KC Recycling in Trail receives $900,000 in program funding. The funding will support the construction of a specialized plastic recycling plant that will accept plastic battery cases, car seats, and paint buckets, recycling 3,500 metric tonnes of polypropylene per year.
Ocean Legacy Foundation in Richmond receives $574,229.60 in program funding. The funding will address marine-plastic waste by increasing internal processing capacity, developing new processing capabilities, installing in-house testing facilities, and creating employment opportunities in rural and remote areas.
Plascon Plastics in Delta receives $509,691 in program funding. The funding will be used to create a threaded, tamper-evident, and child-proof bottle cap for the distilled spirit market, to be made from 100% recycled—and recyclable—material.
The Rogerie in Kelowna receives $70,000 in program funding. The company will build and launch a custom 3D printer capable of producing larger items. It will be used to manufacture and sell the first bathtub crafted entirely from recycled material.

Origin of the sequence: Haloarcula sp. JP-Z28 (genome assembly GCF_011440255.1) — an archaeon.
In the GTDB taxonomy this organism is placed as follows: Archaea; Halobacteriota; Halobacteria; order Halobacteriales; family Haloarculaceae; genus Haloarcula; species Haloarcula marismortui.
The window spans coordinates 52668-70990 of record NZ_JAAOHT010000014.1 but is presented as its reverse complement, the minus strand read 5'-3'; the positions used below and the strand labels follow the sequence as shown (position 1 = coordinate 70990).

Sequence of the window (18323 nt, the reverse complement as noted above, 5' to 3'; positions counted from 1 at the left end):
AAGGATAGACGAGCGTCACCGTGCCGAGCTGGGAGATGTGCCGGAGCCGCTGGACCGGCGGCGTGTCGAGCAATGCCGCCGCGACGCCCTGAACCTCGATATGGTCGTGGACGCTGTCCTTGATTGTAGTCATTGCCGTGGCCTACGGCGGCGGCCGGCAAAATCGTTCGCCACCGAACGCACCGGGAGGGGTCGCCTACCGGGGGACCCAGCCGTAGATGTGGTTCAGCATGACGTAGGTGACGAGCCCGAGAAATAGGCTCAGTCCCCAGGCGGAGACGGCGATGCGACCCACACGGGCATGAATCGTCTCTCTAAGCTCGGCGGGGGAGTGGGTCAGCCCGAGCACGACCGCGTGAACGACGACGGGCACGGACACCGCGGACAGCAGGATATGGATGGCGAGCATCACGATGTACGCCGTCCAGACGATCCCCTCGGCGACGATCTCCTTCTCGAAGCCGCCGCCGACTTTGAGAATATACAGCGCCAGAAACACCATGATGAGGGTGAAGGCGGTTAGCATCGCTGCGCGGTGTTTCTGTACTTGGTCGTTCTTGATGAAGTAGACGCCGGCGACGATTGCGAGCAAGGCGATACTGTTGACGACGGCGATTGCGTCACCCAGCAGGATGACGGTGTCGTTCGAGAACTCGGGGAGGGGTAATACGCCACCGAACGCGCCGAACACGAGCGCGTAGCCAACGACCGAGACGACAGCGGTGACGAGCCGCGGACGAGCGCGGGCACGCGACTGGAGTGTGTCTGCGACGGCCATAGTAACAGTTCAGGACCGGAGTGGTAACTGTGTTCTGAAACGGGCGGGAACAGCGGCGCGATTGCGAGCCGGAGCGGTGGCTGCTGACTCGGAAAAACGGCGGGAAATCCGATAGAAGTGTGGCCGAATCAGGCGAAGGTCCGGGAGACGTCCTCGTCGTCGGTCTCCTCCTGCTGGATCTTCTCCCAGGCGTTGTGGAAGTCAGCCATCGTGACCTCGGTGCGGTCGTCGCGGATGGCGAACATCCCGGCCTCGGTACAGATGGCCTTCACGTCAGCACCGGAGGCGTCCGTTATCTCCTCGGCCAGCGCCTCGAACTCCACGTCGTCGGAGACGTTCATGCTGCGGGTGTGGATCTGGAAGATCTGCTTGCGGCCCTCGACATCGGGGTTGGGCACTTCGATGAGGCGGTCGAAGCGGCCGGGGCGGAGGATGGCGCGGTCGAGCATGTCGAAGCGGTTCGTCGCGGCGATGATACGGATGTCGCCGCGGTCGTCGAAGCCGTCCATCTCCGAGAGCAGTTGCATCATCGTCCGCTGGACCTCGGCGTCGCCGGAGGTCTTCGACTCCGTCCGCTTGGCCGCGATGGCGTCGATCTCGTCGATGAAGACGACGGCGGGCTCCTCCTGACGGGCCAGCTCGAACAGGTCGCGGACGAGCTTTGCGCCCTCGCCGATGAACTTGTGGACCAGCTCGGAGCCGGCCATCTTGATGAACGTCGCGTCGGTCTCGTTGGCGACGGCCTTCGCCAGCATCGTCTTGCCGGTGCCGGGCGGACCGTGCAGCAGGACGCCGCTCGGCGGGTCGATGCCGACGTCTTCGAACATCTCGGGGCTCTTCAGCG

Van WasteCo in Delta receives $720,000 in program funding. New equipment will increase post-consumer recycled plastic production capacity and produce recycled plastic products that can be used for a wider range of applications.
Vitacore in Port Coquitlam receives $900,000 in program funding. The funding will upgrade equipment and retrofit a building to serve as the hub of the company’s PPE recycling program. The factory will process 12 million masks and respirators per month.
Wenplastics in Delta receives $1,392,151 in program funding. The funding will increase the processing capacity of waste from the mining industry, pallet factories, and franchised supermarkets by 150%. Wenplastics is the only system in Western Canada that can process large industrial pipes.